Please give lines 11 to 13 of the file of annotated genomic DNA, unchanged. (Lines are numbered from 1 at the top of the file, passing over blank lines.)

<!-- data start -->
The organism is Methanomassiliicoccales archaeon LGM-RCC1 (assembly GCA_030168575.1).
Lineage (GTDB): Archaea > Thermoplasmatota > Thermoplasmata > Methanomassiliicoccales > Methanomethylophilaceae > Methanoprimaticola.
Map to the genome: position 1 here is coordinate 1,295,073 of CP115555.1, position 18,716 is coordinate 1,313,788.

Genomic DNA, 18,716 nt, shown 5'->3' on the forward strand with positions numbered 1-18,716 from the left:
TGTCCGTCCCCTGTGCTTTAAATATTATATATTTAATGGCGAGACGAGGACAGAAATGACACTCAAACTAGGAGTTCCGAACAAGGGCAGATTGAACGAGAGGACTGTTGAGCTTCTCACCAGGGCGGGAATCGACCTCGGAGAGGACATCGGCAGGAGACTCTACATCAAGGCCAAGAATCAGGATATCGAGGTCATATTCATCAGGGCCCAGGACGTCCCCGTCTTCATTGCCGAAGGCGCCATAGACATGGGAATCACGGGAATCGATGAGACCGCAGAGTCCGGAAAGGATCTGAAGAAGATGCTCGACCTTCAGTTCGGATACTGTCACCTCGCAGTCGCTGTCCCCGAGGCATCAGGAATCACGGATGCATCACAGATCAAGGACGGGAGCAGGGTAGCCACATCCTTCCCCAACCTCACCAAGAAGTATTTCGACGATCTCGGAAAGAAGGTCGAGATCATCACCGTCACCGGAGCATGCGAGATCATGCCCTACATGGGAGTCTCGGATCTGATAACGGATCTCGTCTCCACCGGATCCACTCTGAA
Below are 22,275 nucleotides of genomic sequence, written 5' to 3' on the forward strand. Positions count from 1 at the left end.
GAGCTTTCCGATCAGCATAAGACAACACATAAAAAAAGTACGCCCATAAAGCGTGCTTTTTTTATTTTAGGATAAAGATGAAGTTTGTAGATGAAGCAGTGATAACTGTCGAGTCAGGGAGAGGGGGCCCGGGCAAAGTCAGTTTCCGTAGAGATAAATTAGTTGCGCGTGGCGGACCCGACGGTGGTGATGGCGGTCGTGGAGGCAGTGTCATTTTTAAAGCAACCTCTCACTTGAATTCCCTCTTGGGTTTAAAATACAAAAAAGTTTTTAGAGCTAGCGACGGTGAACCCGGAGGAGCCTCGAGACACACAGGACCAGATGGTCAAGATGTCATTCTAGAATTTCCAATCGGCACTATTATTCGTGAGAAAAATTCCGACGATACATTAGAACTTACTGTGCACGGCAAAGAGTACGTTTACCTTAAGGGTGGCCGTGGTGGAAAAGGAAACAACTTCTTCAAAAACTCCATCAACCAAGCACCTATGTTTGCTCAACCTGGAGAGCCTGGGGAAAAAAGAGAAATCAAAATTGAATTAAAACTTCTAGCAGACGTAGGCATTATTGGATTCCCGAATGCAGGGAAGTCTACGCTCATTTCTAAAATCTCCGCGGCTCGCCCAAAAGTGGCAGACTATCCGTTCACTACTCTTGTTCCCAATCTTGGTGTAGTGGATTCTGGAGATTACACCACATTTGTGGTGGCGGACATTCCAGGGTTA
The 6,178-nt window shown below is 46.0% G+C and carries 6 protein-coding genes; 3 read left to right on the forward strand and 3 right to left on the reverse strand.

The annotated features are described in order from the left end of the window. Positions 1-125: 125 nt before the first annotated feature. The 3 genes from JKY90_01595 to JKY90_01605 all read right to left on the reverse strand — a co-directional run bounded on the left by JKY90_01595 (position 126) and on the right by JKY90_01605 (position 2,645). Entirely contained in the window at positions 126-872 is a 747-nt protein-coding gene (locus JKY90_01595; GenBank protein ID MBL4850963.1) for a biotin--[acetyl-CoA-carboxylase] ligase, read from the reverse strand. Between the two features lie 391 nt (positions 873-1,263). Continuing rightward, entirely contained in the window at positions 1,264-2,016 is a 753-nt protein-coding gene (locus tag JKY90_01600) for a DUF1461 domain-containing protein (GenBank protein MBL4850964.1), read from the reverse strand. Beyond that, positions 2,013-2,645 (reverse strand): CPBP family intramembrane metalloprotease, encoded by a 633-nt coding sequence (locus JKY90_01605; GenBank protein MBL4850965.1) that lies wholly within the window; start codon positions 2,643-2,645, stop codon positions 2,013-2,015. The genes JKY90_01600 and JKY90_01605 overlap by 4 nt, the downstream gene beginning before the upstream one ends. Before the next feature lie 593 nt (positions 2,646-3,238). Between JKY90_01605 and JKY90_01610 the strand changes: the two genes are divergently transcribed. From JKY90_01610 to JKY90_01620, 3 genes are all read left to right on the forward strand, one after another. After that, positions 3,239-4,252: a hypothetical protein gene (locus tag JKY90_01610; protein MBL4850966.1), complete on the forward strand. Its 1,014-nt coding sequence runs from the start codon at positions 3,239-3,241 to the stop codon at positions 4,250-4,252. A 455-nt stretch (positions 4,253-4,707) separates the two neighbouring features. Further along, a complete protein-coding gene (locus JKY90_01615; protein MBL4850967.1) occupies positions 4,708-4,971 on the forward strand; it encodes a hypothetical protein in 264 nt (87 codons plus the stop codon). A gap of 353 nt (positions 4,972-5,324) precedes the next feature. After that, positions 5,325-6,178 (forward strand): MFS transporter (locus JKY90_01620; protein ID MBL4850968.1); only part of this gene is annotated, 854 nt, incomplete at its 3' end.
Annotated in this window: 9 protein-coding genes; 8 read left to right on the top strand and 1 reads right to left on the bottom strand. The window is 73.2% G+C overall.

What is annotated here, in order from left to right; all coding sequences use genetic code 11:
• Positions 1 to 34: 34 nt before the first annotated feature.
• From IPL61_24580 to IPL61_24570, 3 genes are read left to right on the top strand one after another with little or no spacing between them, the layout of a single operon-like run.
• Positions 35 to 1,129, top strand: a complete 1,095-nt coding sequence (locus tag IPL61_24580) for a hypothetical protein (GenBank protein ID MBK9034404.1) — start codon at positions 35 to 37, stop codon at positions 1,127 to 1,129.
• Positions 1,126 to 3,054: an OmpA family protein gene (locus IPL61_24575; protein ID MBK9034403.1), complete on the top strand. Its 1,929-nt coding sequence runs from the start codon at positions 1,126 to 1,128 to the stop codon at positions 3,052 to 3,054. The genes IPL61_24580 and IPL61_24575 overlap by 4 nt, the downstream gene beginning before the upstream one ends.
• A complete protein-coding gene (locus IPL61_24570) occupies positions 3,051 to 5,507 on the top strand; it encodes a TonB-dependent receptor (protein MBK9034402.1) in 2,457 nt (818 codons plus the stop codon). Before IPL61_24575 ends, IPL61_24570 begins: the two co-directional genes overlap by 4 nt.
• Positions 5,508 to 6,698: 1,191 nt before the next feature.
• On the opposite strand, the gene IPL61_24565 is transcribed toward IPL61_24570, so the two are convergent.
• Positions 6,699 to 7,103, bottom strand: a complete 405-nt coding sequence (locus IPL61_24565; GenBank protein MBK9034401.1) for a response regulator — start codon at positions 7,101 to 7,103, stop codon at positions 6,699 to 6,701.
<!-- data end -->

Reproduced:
What is annotated here, in order from left to right; all coding sequences use genetic code 11:
• Positions 1 to 34: 34 nt before the first annotated feature.
• From IPL61_24580 to IPL61_24570, 3 genes are read left to right on the top strand one after another with little or no spacing between them, the layout of a single operon-like run.